Clostridium Difficile


Clostridium difficile, sometimes called C. diff, can cause symptoms from diarrhoea to life-threatening inflammation of the colon. Usually it affects older adults in hospitals or in long-term care facilities and typically occurs after use of antibiotic medications.

The Clostridium difficile bacteria is contained in faeces. Any surface, device, or material that becomes contaminated with fecal material may host the Clostridium difficile spores. These may be transferred to patients mainly via the hands of healthcare personnel who have touched a contaminated surface or item. Clostridium difficile can live for long periods on surfaces.

In recent years, C. difficile infections have become more frequent, more severe and more difficult to treat. Mild illness caused by C. difficile may get better if you stop taking antibiotics. Severe symptoms require treatment with a different antibiotic.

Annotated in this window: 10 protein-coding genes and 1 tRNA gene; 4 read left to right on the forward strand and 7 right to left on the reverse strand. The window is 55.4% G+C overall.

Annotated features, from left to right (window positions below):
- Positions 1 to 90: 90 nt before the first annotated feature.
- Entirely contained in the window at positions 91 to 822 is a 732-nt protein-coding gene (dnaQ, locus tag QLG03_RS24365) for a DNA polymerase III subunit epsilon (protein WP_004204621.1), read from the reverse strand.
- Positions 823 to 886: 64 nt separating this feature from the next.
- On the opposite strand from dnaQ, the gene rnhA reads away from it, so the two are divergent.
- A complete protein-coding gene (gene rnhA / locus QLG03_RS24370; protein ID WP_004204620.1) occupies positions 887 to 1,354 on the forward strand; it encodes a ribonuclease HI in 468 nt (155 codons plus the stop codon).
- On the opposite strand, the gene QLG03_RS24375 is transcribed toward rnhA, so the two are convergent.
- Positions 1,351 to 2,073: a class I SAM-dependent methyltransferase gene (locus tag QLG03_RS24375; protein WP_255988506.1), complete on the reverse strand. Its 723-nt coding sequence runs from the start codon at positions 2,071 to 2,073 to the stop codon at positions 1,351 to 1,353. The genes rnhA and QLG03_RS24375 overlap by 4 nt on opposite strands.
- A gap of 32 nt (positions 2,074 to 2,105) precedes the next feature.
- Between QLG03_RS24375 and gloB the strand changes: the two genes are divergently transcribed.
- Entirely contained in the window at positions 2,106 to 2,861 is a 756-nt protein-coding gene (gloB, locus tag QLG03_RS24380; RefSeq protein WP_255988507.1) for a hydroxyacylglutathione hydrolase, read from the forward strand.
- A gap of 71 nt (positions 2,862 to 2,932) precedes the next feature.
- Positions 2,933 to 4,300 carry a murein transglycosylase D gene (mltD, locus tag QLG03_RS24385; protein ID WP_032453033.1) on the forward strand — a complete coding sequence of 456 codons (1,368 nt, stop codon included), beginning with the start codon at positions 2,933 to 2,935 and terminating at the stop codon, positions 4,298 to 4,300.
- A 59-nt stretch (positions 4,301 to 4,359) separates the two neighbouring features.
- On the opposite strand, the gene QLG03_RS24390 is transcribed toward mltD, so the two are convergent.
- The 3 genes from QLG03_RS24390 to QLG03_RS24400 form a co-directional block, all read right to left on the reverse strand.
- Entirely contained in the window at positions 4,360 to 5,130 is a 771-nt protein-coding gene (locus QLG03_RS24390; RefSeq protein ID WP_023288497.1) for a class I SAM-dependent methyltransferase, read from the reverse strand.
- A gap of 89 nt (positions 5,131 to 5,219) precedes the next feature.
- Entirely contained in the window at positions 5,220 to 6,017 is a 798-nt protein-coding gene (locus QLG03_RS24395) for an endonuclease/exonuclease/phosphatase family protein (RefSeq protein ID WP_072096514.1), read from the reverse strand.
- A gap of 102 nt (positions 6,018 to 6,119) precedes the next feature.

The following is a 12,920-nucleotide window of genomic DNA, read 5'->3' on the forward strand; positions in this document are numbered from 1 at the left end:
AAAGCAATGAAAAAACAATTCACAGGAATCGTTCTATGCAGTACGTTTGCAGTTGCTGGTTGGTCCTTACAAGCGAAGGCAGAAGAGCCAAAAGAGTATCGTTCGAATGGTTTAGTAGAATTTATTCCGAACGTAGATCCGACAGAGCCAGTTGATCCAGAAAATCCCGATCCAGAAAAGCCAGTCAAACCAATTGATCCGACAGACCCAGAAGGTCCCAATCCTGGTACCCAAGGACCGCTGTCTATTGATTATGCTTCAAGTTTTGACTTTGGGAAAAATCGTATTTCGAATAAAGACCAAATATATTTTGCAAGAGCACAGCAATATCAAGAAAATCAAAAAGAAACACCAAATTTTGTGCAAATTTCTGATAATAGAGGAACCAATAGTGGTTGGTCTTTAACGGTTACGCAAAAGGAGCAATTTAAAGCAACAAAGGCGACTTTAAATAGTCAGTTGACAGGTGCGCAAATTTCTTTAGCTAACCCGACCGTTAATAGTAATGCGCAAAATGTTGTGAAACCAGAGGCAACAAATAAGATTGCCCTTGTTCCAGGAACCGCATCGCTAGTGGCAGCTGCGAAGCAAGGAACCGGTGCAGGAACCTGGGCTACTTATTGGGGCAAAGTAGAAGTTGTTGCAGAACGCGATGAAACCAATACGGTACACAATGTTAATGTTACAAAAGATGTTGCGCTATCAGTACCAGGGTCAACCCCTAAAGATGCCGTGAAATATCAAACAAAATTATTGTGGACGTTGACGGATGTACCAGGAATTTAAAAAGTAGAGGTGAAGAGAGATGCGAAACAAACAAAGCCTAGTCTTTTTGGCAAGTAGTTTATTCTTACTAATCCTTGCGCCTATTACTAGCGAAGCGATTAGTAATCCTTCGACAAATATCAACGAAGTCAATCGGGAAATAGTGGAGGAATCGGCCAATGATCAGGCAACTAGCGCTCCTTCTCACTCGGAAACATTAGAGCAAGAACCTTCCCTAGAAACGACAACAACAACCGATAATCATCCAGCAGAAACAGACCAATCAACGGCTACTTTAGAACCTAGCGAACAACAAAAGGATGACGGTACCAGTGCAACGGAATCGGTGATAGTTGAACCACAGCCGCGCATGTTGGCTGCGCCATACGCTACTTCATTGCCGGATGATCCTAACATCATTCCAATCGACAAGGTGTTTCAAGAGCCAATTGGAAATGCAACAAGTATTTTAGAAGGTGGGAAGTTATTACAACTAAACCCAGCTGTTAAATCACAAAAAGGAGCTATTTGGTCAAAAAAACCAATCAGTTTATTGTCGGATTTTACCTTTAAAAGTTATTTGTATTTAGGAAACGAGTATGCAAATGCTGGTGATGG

Statistics:

Year Rate per 10,000 Bed Days
2011 .02%
2012 1.2%
2013 1.9%
2014 1.8%

Incidences of C diff showed an anticipated increase last year. This was due to the opening of the new Emergency Department where we now receive acute patient admissions. This particular group of patients is at increased risk of having or developing C-diff and thus this cohort of patients has a significant impact on the figures.

In this context it is particularly important that all in-patients rooms with en suite facilities at Blackrock Clinic are individual and not shared.